Photo credit: Thinkstock

99 comments

Marie W
Marie W3 months ago

thanks for this article.

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Melania P
Melania P5 months ago

Awesome news indeed

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Mark Donner
Mark Donner6 months ago

Nicole H. Then according to your twisted logic, the minute we see you have a "low quality of life" we should immediately euthanize you. Sorry but euthanasia is simply a euphemism for murder. Any complaints about difficulty or expense of spay and neuter programs is NOT an excuse. Life is always better than death, except the he case of all of those murderers in the "kill shelters" of third world countries like the US and Canada and their bloodthirsty supporters. And no human factory farming for "meat" is NOT acceptable anywhere and the perpetrators of those human culture atrocities should be punished severely. Your logic is rejected.

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Jennifer H
Jennifer H7 months ago

Good on Guatemola. Maybe the US could learn a thing or two. Nicole H. PETA person? Death preferable to a chance for a home?

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Deborah W
Deborah W7 months ago

This vote marks an unequivocal victory for animal and also ratifies the country´s commitment to animal welfare. NOW ALL THAT'S NEEDED IS ONE HUGE ENFORCEMENT FORCE.

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rosario p.
rosario p7 months ago

Nicole Heindrycks. " Surrounded by dogs al all kinds" well please let me know where have you seen this to take action because I live in Spain in a big city and does not have seen this picture you describe. Animal rights activist and protectionists are fighting hard for animal welfare and against animal cruelty and things are changing, for the first time- some - abusers are going to jail! Euthanasia 0 % in shelters is one of the greatest fight of our protectionist too. You can see it is just the opposite of your point of view because we are sick of so much extermination, because we know and we suffer it. We know also Belgium is such a kind country and are adopting our pets, for that we are very thankful. Guatemala gives us one reason more to stand up for better laws.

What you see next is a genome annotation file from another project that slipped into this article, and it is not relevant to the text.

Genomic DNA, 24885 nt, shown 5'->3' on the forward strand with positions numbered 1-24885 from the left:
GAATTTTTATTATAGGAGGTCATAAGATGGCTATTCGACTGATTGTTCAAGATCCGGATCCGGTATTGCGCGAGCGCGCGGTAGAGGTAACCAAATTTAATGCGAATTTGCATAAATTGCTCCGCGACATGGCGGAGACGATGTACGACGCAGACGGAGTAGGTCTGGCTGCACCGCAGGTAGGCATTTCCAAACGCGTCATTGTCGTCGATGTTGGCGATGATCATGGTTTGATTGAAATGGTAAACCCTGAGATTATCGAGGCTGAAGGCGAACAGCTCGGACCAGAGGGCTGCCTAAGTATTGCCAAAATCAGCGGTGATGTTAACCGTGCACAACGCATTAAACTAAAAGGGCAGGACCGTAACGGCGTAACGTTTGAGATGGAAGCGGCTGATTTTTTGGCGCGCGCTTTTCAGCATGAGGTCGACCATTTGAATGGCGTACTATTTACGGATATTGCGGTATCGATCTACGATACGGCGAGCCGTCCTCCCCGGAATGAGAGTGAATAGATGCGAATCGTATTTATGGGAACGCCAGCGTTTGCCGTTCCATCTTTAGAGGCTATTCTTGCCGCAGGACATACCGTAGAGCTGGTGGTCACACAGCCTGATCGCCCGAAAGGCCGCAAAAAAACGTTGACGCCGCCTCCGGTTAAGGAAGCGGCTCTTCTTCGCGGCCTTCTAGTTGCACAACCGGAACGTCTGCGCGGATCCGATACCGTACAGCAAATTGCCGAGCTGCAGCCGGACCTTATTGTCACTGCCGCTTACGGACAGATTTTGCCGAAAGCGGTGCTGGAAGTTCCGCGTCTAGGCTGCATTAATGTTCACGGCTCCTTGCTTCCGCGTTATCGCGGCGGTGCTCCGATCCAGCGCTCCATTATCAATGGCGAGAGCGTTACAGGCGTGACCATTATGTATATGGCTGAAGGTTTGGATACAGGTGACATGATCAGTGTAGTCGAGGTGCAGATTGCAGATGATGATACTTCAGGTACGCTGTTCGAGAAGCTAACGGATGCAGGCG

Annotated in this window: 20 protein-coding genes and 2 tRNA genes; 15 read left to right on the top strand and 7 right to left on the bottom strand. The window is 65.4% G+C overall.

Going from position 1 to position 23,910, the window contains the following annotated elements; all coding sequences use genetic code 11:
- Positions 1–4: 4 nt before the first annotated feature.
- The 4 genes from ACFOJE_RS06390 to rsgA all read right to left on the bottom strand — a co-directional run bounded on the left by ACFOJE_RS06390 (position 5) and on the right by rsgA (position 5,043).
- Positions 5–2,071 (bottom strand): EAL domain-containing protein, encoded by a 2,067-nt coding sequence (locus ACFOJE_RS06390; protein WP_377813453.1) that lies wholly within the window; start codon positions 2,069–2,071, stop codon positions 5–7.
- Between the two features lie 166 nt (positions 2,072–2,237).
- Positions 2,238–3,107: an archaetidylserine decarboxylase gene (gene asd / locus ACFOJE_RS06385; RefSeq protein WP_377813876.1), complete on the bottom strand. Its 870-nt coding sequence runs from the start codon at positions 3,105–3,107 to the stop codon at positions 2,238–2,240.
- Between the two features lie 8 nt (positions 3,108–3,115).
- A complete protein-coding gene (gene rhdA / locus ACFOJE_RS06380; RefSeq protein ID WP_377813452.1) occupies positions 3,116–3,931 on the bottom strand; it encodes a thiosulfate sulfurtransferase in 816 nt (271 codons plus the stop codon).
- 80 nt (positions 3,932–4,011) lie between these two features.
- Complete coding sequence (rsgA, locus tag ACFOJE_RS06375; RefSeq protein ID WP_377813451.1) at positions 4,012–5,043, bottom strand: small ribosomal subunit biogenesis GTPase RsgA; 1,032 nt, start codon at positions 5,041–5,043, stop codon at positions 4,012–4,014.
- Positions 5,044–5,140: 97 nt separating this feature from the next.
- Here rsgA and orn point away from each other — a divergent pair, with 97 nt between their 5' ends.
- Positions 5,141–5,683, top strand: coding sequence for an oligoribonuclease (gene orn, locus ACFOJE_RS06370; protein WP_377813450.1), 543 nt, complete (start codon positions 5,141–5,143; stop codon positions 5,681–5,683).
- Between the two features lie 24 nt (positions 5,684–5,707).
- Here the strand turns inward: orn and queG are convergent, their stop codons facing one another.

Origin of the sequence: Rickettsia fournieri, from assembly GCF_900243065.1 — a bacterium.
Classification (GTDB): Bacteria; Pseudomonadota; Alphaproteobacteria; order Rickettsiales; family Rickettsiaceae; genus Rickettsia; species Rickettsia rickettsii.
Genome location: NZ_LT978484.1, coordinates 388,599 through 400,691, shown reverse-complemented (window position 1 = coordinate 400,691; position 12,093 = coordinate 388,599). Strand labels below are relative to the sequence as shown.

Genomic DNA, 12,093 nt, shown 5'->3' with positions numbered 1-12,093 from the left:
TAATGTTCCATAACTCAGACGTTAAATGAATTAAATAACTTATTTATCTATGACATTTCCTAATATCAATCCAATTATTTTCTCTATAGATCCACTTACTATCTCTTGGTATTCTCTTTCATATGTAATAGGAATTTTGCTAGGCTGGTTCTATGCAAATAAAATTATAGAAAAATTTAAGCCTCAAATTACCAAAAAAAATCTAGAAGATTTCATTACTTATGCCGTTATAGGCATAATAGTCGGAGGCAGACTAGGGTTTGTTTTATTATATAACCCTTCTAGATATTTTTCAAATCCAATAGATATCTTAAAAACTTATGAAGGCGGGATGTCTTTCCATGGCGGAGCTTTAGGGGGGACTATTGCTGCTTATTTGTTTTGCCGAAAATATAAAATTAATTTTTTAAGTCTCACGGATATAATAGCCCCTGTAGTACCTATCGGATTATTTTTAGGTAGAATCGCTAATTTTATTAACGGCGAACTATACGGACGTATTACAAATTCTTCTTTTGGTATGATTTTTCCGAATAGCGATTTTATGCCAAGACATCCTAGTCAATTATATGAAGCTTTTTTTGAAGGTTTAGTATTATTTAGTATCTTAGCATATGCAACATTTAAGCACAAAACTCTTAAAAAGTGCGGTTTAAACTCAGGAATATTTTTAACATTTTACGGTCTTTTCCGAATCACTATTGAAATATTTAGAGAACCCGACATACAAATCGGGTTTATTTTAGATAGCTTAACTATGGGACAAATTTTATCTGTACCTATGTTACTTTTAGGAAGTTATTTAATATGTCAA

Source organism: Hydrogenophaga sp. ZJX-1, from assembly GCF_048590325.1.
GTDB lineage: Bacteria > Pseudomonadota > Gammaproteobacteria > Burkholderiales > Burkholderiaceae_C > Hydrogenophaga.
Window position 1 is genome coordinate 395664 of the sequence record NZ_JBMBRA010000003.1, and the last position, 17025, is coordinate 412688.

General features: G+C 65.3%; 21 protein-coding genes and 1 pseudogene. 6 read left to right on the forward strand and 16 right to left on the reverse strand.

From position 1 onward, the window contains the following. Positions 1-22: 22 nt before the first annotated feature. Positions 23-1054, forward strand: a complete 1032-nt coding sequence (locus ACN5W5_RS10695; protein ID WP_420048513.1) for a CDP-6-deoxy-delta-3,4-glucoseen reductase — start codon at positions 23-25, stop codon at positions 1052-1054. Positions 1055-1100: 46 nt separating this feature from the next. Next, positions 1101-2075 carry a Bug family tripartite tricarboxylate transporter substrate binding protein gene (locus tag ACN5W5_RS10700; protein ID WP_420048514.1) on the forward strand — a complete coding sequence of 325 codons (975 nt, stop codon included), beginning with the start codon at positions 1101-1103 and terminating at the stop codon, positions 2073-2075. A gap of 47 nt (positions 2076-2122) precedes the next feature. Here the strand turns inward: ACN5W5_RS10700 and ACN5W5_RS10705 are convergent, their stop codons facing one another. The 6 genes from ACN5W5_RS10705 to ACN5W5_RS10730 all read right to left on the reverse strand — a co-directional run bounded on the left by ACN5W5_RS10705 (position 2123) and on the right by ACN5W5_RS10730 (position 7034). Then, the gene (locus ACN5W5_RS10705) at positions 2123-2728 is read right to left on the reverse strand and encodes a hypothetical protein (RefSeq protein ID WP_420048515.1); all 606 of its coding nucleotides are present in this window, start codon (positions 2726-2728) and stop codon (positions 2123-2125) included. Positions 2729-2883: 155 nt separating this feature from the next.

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heather g
heather g7 months ago

Thanks to HSI. There are so many countries to work with for improving the lives of animals...

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william Miller
william Miller7 months ago

thanks

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Nicole H
Nicole H7 months ago

Guatemala puts a great example to other Central American and South American countries, as well as many others. Lets have a look in Spain for instance. When you go to a medium sized or big city you are surrounded by dogs al all kinds, all skinny and many with skin / fur problems. Now that the laws are changed, I hope that one also has foreseen to have sufficient number of control in the streets, parks, etc.. so that all these poor guys can be taken from the streets and put in shelters. Awaiting either to be placed in a loving home, and if this is not possible, then to euthanize them, because then they do not suffer any longer. I know that most of you do not agree to euthanize pets who are in healthy condition, but you can not keep them for years and years in shelters, where they have insufficient human attention, no playing or fooling around with each other, no walking, barely sufficient food etc.. You certainly know what I mean. These dogs / cats are not lucky at all, their sad faces speak for themselves. They are lethargic , do not respond to you calling them, lay in a corner, and are just awaiting their last breath. Personally I prefer that those animals are euthanized. They have had a sad and rough life already, and there is no use in prolonging this for a couple more years. Life must have quality and if this is not possible, do not keep them in small cells on concrete floors for the rest of their days to come. Anyway

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Winn A
Winn A7 months ago

Please don't breed or buy while shelter animals die.